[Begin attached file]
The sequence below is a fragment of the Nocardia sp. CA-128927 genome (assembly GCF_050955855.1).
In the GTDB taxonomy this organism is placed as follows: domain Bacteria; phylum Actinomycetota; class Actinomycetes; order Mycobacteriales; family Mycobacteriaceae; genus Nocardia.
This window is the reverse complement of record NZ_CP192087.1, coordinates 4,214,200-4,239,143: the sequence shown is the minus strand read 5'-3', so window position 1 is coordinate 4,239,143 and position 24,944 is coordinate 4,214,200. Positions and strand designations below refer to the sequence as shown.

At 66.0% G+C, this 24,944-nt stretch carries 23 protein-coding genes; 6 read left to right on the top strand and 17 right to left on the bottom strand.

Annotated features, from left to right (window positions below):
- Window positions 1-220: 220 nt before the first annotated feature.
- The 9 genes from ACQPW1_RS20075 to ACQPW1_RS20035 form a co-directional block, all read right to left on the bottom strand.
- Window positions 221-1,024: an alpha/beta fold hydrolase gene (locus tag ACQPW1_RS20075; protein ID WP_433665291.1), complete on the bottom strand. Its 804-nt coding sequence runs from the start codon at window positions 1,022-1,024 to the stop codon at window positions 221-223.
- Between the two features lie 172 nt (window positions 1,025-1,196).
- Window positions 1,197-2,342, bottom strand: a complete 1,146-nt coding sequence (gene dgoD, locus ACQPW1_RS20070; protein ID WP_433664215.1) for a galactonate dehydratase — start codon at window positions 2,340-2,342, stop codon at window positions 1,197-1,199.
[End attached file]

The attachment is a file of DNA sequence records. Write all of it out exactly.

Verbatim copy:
The sequence below is a fragment of the Nocardia sp. CA-128927 genome (assembly GCF_050955855.1).
In the GTDB taxonomy this organism is placed as follows: domain Bacteria; phylum Actinomycetota; class Actinomycetes; order Mycobacteriales; family Mycobacteriaceae; genus Nocardia.
This window is the reverse complement of record NZ_CP192087.1, coordinates 4,214,200-4,239,143: the sequence shown is the minus strand read 5'-3', so window position 1 is coordinate 4,239,143 and position 24,944 is coordinate 4,214,200. Positions and strand designations below refer to the sequence as shown.

At 66.0% G+C, this 24,944-nt stretch carries 23 protein-coding genes; 6 read left to right on the top strand and 17 right to left on the bottom strand.

Annotated features, from left to right (window positions below):
- Window positions 1-220: 220 nt before the first annotated feature.
- The 9 genes from ACQPW1_RS20075 to ACQPW1_RS20035 form a co-directional block, all read right to left on the bottom strand.
- Window positions 221-1,024: an alpha/beta fold hydrolase gene (locus tag ACQPW1_RS20075; protein ID WP_433665291.1), complete on the bottom strand. Its 804-nt coding sequence runs from the start codon at window positions 1,022-1,024 to the stop codon at window positions 221-223.
- Between the two features lie 172 nt (window positions 1,025-1,196).
- Window positions 1,197-2,342, bottom strand: a complete 1,146-nt coding sequence (gene dgoD, locus ACQPW1_RS20070; protein ID WP_433664215.1) for a galactonate dehydratase — start codon at window positions 2,340-2,342, stop codon at window positions 1,197-1,199.